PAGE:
Obituary for Fraser Edward Hass by his family
Fraser Edward Hass died suddenly Thursday, July 26, 2012 at his home on Gabriola Island, British Columbia at age 78. Fraser was born on May 25, 1934. He grew up in French River, Ontario. Growing up in this isolated part of the voyageur route, Fraser always had a love of the outdoors. He was hunting and fishing from an early age and as a teen he helped his family out by earning money as a fishing guide on the river. He was always told growing up that if you left home with one bullet, you better come home with a partridge for supper.
As a young man he moved to southern Ontario and began working in construction. In the early days he was in business with his brother, Ed Hass and did roads, basements, sewers and water for many homes in Rexdale and Georgetown. Eventually he earned his license as a hoisting engineer, and was a member of the International Union of Operating Engineers for 40 years, and was proud to have run the crane on the Toronto Convention Centre and the library at York University.
He played hockey as a young man and loved to watch it as an adult, especially seeing his grandson, Fletcher, who played in Victoria.
He is survived by his loving wife of 52 years, Linda Hass (nee Mino) whom he courted by playing his guitar and singing Elvis songs, in the driveway of her parents’ home. Married in 1960 to Linda, they began their married life in Georgetown, and in 1964 they welcomed the birth of their only child, Rebecca. Later, moving closer to the cottage he loved in French River, the young family moved fist to Coldwater followed by Orillia in Ontario. Twenty years ago, after a meaningful holiday trip to Vancouver, they decided British Columbia was the place for them. Fraser declared, “The air smells better, the people are nicer and the beer tastes better, I don’t know why we don’t live here!”
They settled on Gabriola Island and the happiest years of Fraser’s life were spent here. He never lacked for a project at his own home or a job at someone else’s. He had great skill with yard tools and had a terrific eye for design as is evident in many of the landscaping projects he executed on Gabriola in his retirement. He is also known to many locally for his tree work – limbing and cutting. Fraser started this work at age 65 and was still working the trees the week he died, strapping on his belt and spurs and carrying his chain saw too. Every year he would tell us he was going to give up trees, he was getting too old for it, but he never did and inevitably another new rope for his work had to be ordered.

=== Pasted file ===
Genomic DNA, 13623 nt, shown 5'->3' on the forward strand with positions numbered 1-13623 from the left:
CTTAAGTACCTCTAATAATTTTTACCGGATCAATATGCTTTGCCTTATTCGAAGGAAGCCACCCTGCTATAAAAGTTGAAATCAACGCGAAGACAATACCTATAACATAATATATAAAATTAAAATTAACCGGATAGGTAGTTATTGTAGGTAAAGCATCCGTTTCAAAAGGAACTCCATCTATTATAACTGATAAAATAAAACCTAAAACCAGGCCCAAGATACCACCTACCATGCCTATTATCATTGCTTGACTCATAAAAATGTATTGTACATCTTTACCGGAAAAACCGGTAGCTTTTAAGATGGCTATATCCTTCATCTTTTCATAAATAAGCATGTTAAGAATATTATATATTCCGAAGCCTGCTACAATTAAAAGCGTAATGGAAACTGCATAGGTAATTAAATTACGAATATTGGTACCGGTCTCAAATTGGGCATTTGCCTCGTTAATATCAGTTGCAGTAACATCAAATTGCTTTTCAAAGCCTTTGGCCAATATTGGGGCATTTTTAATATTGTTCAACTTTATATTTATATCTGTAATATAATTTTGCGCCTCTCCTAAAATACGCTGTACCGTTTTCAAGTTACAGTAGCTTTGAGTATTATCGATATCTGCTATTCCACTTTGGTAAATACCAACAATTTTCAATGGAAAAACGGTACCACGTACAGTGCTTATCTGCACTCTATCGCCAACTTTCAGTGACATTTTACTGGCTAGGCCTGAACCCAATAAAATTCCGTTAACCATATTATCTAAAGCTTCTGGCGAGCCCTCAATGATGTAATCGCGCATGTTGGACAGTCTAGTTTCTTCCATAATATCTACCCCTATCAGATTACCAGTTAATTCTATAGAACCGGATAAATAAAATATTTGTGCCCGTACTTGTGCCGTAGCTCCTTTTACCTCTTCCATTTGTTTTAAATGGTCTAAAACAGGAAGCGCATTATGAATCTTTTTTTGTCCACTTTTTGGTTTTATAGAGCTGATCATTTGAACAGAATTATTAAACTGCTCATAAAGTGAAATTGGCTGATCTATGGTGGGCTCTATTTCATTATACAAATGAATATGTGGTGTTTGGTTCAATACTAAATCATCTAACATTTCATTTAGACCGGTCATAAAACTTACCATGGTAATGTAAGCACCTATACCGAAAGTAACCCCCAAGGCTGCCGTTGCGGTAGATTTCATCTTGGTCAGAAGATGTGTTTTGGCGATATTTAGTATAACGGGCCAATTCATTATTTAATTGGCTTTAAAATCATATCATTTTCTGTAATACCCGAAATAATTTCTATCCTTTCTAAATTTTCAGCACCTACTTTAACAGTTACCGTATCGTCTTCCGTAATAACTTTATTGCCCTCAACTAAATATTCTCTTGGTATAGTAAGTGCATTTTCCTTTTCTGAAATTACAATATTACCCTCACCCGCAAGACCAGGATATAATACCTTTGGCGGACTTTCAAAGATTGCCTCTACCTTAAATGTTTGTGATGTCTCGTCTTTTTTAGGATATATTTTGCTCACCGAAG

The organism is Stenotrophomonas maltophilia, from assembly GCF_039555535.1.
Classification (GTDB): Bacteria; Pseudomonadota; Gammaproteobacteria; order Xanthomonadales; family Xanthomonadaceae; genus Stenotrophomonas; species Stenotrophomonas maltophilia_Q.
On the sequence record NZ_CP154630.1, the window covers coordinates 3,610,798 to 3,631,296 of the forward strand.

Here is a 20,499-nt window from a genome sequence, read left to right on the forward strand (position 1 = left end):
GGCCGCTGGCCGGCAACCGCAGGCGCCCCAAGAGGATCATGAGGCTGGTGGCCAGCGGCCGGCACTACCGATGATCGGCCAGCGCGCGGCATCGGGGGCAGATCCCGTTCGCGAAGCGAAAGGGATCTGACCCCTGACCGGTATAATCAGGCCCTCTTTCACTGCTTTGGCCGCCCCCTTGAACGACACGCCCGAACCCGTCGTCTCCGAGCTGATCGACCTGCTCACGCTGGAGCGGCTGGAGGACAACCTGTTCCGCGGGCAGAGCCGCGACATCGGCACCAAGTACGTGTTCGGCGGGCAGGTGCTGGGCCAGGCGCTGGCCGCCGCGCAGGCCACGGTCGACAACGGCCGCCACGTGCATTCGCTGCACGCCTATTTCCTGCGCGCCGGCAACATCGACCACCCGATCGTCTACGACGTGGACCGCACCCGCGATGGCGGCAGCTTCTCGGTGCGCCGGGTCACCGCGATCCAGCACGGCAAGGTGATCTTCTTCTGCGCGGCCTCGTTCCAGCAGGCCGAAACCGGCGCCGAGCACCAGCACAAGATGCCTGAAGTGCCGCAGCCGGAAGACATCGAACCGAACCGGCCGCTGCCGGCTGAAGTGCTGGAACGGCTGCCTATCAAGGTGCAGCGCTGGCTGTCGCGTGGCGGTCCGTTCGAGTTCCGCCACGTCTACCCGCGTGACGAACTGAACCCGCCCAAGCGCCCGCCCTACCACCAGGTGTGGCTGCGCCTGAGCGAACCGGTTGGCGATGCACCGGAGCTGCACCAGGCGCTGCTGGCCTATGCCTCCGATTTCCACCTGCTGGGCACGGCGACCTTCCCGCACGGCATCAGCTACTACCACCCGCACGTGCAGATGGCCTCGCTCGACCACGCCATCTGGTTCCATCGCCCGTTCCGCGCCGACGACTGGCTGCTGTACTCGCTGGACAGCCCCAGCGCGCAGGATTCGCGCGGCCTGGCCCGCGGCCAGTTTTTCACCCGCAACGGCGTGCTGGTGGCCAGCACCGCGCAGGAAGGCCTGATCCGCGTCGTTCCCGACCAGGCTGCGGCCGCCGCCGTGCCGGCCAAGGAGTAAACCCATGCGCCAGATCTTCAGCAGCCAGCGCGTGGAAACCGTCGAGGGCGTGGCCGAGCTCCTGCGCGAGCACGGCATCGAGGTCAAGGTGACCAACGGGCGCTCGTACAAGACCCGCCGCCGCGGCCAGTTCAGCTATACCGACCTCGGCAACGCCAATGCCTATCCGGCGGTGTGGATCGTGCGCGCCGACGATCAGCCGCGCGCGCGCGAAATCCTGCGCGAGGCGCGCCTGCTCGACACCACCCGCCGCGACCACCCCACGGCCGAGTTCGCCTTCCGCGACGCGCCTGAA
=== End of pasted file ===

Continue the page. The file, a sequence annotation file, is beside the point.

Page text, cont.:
He enjoyed time with the many of the people on the island, often those who began as clients developed into his friends. He had a deep love of nature, an amazing kind heart and a very generous nature – if you liked it he gave it to you.
We in his family never knew anyone who worked harder or longer or who had more grit and determination. He was in many ways as tough as nails, but he also wrote poetry, and had a good hand for wood carving. He continued to play guitar his whole life. He was self-taught on guitar, piano, violin and mandolin and passed his love of music on in his family. His daughter is a professional singer of opera, and he was also the best audience for his granddaughter Clara, when she gave him concerts at his home on piano and flute.